::: TSR Weekly Report
2012-10-14 | NO.16(42) epaper |
U.S. Pivot to Asia and Sino-U.S. Engagement
U.S. and Philippines Start Training Exercise (2012-10-09)
(New York Times) The United States announced last year that it would increase joint training exercises and ship visits to the region as part of a “pivot” toward Asia to counter the growing influence of China. 

Academic Blasts US Over Taiwan Policy (2012-10-13)
(Taipei Times, By William Lowther) A research fellow said that in its bid to accommodate an increasingly powerful China, the US had forgotten the significance of Taiwan. 

America Cannot ‘Lead from Behind’ in Asia (2012-10-09)
(The Diplomat, By Aaron L. Friedberg) Amidst warnings that America’s ‘pivot’ could trigger greater tensions, a softer ‘rebalance’ is now in vogue. It may make matters far worse.

China’s Oil Investment Is Not a Threat
(Foreign Policy, By Erica Downs) The Chinese purchase of a Canadian oil company is something U.S. officials should welcome, not fear, because a larger Chinese presence in the U.S. oil patch could actually be good for U.S. economy and geopolitical interests. 

Diaoyutai Disputes Resurface
Taiwan, Japan to Resume Fisheries Talks by Year’s End (2012-10-08)
(Taipei Times) Japan is to resume long-stalled fishery talks with Taiwan by the end of the year to keep the nation from aligning with China in the territorial dispute over the Diaoyutai Islands, the Japanese-language Yomiuri Shimbun reported. 

China Patrols Continue near Disputed Islands (2012-10-10)
(Japan Real Time Report, By Eleanor Warnock) Ever since the Japanese government announced last month it would buy three islets, known as Senkaku in Japanese and Diaoyu in Chinese, the presence of Chinese government boats near the islands has become a daily occurrence. Experts say that’s precisely China’s strategy.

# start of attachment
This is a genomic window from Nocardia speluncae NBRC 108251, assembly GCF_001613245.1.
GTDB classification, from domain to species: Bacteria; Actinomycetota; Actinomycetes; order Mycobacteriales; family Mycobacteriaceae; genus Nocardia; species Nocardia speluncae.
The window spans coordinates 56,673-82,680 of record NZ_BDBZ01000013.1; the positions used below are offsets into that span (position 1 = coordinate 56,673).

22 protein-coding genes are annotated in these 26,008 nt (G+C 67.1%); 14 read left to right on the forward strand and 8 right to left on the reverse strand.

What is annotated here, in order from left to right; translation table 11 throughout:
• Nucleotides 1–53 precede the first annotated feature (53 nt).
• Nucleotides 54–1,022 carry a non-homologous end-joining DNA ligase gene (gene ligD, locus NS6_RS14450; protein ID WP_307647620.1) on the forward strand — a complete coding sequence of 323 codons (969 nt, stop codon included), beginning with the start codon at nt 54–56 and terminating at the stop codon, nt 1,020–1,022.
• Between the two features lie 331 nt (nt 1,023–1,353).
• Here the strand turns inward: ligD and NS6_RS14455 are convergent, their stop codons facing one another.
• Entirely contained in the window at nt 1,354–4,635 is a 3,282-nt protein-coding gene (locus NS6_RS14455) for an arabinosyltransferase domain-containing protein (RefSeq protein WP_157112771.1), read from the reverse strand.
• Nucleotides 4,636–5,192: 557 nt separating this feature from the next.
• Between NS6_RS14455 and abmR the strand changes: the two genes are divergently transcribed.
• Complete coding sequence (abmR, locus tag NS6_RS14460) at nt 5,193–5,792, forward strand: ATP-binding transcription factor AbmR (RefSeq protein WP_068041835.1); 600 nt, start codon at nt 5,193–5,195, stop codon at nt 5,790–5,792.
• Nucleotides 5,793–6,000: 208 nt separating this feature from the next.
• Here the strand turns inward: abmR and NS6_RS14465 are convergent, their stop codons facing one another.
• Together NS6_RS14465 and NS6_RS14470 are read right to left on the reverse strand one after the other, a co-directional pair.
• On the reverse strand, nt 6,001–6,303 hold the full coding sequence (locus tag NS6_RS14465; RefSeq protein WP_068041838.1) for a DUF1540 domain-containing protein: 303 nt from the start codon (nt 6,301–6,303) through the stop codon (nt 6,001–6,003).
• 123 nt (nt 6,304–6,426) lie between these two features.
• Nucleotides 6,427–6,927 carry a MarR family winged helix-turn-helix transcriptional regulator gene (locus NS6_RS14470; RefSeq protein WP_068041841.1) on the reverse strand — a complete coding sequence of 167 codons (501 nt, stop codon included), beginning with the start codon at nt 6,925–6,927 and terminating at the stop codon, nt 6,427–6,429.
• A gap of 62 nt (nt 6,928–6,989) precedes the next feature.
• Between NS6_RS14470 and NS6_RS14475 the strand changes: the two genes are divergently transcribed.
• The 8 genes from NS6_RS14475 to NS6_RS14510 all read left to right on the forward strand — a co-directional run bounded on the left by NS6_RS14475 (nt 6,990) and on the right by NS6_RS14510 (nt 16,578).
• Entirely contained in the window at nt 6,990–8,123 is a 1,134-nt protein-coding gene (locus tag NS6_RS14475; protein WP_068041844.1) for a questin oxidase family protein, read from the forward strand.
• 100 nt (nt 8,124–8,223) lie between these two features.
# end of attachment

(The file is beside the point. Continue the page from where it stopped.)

China and Japan Say They Held Talks Over Islands Dispute (2012-10-12)
(New York Times) The talks appeared to signal a willingness by the nations to at least begin discussing their often highly emotional disagreement over control of the island group. 

A Problem Bigger Than the Senkakus (2012-10-09)
(PacNet #62A, Pacific Forum, CSIS, By Brad Glosserman) Ultimately, resolution will depend on a decision taken at the highest levels of the Chinese government to forge a new relationship with Japan, to prioritize cooperation despite the suspicions and demand a more open approach to and assessment of Japan. 

Something to Talk about, Again (2012-10-10)
(The Diplomat, By M. Taylor Fravel) Japan could acknowledge that the islands had been discussed and deferred without altering its claim to them. China could view such as statement as acknowledging the past “common ground.” Both sides could move on.

DPP Searches for New China Stance
Hsieh Wraps Up Visit After Meeting Top CCP Officials (2012-10-08)
(Taipei Times) Former premier Frank Hsieh met China’s State Councilor Dai Bingguo and Association for Relations Across the Taiwan Straits Chairman Chen Yunlin in Beijing in what appeared to be the climax of his landmark five-day visit to China.